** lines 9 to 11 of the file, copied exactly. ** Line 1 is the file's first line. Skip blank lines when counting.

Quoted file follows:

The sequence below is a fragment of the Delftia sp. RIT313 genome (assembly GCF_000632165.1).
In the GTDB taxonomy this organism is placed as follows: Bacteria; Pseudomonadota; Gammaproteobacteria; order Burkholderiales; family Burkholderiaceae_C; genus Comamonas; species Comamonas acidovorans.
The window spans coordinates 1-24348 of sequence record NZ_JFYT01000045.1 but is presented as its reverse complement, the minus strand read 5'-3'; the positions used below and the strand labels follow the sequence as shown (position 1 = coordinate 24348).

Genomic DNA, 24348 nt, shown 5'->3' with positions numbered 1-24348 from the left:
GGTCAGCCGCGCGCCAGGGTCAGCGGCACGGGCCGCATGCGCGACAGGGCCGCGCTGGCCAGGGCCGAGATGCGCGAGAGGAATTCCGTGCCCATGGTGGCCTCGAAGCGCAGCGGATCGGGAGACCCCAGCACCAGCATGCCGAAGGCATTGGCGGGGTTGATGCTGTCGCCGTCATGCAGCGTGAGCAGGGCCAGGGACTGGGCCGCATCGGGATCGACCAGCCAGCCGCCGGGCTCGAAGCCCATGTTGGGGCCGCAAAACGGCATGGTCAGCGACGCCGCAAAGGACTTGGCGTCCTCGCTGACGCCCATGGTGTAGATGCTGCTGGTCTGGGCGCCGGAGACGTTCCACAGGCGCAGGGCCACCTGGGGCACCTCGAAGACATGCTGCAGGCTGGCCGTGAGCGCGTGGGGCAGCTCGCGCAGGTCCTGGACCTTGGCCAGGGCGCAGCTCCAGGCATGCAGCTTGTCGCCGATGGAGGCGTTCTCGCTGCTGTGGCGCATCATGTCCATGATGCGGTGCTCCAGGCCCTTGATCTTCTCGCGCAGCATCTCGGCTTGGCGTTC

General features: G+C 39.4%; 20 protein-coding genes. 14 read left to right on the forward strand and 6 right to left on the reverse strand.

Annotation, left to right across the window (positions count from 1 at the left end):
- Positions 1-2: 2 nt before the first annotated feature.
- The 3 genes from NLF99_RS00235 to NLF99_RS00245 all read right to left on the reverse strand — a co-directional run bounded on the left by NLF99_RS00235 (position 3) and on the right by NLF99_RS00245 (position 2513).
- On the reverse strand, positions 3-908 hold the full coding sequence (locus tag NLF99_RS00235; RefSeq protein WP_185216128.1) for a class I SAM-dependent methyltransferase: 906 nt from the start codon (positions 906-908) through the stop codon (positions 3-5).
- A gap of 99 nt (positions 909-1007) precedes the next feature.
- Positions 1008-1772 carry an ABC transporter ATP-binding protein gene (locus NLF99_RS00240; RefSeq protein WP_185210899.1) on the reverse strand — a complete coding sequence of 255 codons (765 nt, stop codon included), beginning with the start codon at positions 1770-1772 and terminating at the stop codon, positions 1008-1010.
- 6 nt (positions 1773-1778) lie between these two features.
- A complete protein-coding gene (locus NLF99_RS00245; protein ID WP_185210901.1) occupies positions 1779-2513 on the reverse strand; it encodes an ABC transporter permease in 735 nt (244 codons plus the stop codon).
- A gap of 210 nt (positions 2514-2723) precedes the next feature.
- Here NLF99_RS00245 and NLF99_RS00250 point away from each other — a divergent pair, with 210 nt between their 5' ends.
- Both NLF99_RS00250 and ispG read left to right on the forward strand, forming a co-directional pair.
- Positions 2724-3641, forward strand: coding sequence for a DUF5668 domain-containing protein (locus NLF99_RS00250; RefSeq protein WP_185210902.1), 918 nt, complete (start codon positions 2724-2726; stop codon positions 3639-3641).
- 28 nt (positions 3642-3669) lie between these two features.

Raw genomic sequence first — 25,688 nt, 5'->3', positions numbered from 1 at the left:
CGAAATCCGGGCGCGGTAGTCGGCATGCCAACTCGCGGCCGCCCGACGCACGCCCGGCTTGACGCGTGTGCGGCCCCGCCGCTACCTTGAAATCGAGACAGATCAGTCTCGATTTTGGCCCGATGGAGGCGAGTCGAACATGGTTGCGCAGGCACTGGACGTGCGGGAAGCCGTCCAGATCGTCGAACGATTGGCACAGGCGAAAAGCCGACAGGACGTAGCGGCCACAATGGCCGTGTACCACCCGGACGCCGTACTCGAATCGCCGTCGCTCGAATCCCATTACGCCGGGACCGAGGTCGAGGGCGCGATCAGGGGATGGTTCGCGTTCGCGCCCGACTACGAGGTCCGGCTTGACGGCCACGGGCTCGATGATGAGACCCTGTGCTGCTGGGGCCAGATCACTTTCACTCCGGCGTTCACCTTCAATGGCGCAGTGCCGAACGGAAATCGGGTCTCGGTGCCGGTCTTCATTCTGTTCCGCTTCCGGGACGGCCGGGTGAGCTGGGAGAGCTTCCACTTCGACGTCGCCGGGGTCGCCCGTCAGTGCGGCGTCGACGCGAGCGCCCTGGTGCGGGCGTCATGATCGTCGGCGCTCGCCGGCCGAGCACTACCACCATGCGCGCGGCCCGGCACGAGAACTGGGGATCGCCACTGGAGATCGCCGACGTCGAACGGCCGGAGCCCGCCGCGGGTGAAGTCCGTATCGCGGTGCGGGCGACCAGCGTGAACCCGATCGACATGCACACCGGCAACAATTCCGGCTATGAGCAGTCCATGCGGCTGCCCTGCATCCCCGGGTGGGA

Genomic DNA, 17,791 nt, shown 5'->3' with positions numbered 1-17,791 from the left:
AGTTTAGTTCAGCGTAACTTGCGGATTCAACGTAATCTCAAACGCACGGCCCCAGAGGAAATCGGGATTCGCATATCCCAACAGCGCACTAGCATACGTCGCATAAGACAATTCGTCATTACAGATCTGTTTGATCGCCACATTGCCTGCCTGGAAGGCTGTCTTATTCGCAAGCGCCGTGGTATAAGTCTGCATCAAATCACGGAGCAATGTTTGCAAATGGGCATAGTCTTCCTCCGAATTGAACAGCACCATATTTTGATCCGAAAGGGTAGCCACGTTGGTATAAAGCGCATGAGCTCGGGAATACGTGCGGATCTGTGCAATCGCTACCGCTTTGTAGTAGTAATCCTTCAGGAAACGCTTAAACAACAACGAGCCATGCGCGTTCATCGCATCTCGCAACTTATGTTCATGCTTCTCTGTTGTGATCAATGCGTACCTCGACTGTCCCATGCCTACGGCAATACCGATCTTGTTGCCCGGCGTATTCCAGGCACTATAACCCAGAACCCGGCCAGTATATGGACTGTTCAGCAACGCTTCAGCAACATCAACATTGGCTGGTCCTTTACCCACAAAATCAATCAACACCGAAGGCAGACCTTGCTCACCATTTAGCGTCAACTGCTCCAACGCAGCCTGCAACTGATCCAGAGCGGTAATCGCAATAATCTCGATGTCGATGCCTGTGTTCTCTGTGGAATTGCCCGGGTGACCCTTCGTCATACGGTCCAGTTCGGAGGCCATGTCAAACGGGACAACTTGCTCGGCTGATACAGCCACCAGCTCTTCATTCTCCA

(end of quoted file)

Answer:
- The 3 genes from NLF99_RS00235 to NLF99_RS00245 all read right to left on the reverse strand — a co-directional run bounded on the left by NLF99_RS00235 (position 3) and on the right by NLF99_RS00245 (position 2513).
- On the reverse strand, positions 3-908 hold the full coding sequence (locus tag NLF99_RS00235; RefSeq protein WP_185216128.1) for a class I SAM-dependent methyltransferase: 906 nt from the start codon (positions 906-908) through the stop codon (positions 3-5).
- A gap of 99 nt (positions 909-1007) precedes the next feature.